In the olden days, Georgians spoke of a mythical patron of hunters and animals, a pagan goddess of forests and mountains. Named Dáli , she was often depicted as a young woman of blinding beauty.
Each month Fotografia features one of the artists we represent. This month we invited Andrew Kovalev to discuss his new series, Dáli.
Tbilisi-based photographer, Andrew Kovalev, spent nearly a year planning a series of mythical images depicting the Georgian pagan goddess Dáli. According to Andrew, Dáli was responsible for maintaining a balanced and respectful relationship between hunters and their prey. She would keep the human appetite in check. Dáli’s role as the patron of goddess of hunting was ultimately usurped by Saint George after Christianity spread to Georgia. From that time forward she started to be depicted as a monster.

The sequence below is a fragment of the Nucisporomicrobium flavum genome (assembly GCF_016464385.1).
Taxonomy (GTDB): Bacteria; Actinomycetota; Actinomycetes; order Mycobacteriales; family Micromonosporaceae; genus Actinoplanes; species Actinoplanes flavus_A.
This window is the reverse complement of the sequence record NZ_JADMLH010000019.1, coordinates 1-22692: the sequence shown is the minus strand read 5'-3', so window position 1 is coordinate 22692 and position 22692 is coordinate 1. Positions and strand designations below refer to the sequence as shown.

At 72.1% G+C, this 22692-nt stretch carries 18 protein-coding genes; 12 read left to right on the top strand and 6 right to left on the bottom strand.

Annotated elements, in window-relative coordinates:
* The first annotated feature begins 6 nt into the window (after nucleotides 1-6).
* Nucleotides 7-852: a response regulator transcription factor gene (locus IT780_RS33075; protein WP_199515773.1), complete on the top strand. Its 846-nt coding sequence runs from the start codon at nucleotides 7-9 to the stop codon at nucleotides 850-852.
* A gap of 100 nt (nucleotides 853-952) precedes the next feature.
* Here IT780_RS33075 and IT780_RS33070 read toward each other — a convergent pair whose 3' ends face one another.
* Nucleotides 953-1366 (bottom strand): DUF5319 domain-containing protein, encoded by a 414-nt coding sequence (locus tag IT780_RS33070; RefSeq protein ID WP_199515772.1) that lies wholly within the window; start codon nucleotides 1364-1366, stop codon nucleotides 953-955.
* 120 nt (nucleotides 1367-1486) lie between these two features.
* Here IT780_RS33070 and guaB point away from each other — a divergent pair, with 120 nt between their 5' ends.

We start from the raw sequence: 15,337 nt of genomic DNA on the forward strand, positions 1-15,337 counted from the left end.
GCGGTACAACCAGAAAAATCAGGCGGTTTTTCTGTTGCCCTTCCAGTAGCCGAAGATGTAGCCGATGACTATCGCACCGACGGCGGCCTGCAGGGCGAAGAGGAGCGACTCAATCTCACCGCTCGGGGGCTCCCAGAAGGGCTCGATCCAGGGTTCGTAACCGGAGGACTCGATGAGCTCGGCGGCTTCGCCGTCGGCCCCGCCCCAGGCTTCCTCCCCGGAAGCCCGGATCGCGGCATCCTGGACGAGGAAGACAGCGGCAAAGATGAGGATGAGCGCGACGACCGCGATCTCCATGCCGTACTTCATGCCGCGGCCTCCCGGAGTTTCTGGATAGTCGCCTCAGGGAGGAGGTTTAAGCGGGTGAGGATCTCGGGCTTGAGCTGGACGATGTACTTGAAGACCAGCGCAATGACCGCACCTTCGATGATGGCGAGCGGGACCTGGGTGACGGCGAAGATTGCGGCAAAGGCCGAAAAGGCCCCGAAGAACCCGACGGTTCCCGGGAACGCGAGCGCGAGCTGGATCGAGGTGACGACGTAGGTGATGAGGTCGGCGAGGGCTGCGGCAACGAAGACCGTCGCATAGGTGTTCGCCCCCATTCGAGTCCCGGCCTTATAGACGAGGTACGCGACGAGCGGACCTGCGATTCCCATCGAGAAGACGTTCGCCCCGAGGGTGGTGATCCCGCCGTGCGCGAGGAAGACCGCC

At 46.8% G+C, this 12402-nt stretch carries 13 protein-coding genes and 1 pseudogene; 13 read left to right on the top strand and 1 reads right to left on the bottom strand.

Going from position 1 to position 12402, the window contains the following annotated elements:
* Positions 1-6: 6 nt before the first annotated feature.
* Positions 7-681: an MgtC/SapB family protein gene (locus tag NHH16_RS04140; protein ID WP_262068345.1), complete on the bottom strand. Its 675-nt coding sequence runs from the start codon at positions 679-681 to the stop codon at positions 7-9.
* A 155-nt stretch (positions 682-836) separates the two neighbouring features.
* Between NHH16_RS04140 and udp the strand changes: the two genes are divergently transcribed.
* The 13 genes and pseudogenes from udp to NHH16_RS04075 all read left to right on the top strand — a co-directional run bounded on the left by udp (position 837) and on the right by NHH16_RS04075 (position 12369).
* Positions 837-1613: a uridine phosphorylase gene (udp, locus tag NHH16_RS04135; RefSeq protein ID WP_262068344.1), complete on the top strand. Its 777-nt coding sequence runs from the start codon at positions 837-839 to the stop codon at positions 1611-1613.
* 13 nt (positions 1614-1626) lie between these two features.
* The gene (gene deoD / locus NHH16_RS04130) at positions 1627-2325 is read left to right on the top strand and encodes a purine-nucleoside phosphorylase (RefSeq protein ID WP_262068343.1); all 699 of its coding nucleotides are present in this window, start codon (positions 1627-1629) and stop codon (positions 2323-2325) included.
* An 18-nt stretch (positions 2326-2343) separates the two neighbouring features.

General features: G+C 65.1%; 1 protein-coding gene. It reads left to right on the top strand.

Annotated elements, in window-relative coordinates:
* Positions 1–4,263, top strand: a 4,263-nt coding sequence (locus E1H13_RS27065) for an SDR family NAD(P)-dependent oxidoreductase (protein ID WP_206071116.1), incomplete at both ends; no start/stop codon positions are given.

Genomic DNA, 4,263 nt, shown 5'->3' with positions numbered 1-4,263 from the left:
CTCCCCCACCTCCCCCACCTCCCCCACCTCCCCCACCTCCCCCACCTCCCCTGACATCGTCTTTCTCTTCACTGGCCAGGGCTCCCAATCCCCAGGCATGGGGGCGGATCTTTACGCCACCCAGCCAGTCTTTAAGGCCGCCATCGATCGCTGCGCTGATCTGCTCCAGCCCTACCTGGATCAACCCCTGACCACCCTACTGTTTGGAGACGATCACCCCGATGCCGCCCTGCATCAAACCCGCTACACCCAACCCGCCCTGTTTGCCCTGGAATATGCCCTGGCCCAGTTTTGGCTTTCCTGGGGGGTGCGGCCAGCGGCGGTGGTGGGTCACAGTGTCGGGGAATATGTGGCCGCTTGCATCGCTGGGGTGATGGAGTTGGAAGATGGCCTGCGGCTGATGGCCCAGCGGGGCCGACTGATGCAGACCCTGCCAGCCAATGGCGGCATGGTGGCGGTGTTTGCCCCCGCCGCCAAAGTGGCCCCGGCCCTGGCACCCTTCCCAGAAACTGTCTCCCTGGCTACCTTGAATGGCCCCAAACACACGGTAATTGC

This metamorphosis from goddess to monster, Andrew contends, “took place against the backdrop of the struggle between Christianity in Georgia.” Which he sees as, “an epic conflict between old gods and new Saints, between primeval feminine magic and male-dominated religion, Nature and the unchecked expansion of human ambition.”
In the contemporary context Dáli takes on added meaning in challenging patriarchal society and inviting us to question the imbalance between nature and humanity.